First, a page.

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Jun 2017 22

Malaysia’s CPI up 3.9%

PETALING JAYA: Malaysia’s consumer price index (CPI) measuring headline inflation rose a lower than expected 3.9% in May compared to a year ago as fuel prices fell.Economists had expected a 4.1% rise in the CPI, which...

PETALING JAYA: Malaysia’s consumer price index (CPI) measuring headline inflation rose a lower than expected 3.9% in May compared to a year ago as fuel prices fell.

Economists had expected a 4.1% rise in the CPI, which includes volatile food and fuel prices. Core inflation, which excludes food and fuel, rose 2.6%.

The CPI rose 4.4% in April and to an eight-year high of 5.1% in March. Compared to April, headline inflation was 0.5% higher.

Statistics Department data showed that the transport gauge that includes fuel was 13.1% higher in May compared to April’s 16.7%. Other groups that contributed to the CPI included food and non-alcoholic beverages, recreation services and culture, health, restaurants and hotels as well as housing and utilities.

 
 
 

Nomura Holdings Inc senior economist Euben Paracuelles said in a report that the May inflation data supports the view that March marked the peak for inflation this year.

He expects inflation to moderate throughout the rest of the year with full-year headline inflation of 4% compared to Bank Negara’s 3% to 4% range.

Meanwhile, Citigroup Inc economist Kit Wei Zheng said the rise in core inflation has now gone above the central bank’s comfort threshold of 2.3% to 2.5%.

Bank Negara’s measure of everyday price inflation and perceived price inflation, which both captures price increases in frequently purchased items that make up 60% of the CPI basket, has been persistently higher than headline CPI. Kit said this could be seen as a proxy for elevated inflation expectations.

“With the output and private consumption gap likely to turn positive in 2017, alongside a pick-up in wage growth, we suspect Bank Negara’s benign view of demand-pull inflation could be challenged within the next six to 18 months,” he added.

Kit said Malaysian policymakers face more pressure to raise benchmark interest rates compared to the rest of Asean.

“The precise timing remains uncertain however, and we see a risk that moderating headline inflation could give room to postpone a hike into 2018,” he said.

Source: The Star

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Jun 2017 21

Malaysian bank credit profiles stable amid growing challenges

PETALING JAYA: A combination of slower growth and higher leverage in Malaysia increases credit risks for the country’s banks, S&P Global Rating said. “Malaysia’s economic expansion shifted to a lower gear two years...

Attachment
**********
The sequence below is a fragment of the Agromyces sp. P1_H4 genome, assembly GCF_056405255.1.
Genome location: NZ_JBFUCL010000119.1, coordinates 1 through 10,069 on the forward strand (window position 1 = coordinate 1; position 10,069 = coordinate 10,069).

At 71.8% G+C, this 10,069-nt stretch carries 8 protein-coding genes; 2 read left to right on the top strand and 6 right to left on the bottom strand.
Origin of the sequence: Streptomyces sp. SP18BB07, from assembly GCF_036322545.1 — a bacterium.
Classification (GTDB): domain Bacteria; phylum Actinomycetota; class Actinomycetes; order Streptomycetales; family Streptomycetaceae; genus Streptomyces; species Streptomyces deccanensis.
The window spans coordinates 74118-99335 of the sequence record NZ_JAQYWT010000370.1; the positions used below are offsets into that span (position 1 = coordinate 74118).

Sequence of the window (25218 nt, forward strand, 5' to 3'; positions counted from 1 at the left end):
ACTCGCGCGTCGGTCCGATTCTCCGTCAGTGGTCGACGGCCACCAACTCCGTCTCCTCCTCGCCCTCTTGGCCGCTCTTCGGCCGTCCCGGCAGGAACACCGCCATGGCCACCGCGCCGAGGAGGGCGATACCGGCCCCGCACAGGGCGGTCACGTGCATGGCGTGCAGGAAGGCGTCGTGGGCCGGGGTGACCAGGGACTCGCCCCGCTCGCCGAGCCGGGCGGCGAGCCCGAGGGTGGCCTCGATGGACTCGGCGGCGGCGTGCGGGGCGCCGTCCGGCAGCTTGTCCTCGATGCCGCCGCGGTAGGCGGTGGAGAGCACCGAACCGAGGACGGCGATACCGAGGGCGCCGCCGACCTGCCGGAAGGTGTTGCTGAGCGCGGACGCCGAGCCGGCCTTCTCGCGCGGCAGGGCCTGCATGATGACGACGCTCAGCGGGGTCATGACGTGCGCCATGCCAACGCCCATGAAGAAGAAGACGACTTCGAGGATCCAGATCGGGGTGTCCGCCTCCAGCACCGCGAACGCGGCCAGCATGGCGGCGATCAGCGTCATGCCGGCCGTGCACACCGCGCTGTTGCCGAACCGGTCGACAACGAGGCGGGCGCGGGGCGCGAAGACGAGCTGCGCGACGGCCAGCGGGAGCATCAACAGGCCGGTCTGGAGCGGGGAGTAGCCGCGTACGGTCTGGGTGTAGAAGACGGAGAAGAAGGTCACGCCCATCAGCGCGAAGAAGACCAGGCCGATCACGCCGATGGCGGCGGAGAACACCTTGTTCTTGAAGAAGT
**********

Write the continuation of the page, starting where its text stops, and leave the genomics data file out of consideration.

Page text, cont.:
PETALING JAYA: A combination of slower growth and higher leverage in Malaysia increases credit risks for the country’s banks, S&P Global Rating said. 

“Malaysia’s economic expansion shifted to a lower gear two years ago, and the momentum has not returned. A weak energy sector, subdued global demand, and tightened domestic spending continue to drag on growth,” said S&P Global Ratings credit analyst Rujun Duan. 

Meanwhile, however, corporate and household indebtedness has been steadily rising in an environment of low interest rates and easing credit conditions.

“In 2016, the Malaysian banks we rate reported weak earnings growth, and we expect their full year profitability to remain sluggish in 2017, 

 

“A weakening bank earnings trend comes on the back of slower loan growth, tight margins, and weakening asset quality in a few areas, such as commodities-related overseas loan portfolios and household credit. 


“In addition, banks face potential risks due to their exposure to industries with structural or cyclical difficulties, such as commercial real estate and automobiles.

“Heightened leverage in households and the corporate sector, low commodity prices, and oversupply in commercial property add to asset-quality 
vulnerabilities,” she said. 

The international rating agency said in its view, however, a number of counterbalancing factors support Malaysian banks credit profile. 

Industry-wide impaired loan ratios are hovering around a historical low of 1.6%. Capital and liquidity buffers are more than ample to absorb increased stresses. 

Separately, it believe prudential measures implemented by the regulators and tighter underwriting standards enforced by banks will also help to keep credit risks at bay.

Heightened volatility in the Malaysia’s exchange rate has a limited direct impact on the country’s banks. This is because ringgit assets make up the bulk of bank balance sheets in Malaysia, and foreign currency liabilities are well matched by foreign currency assets.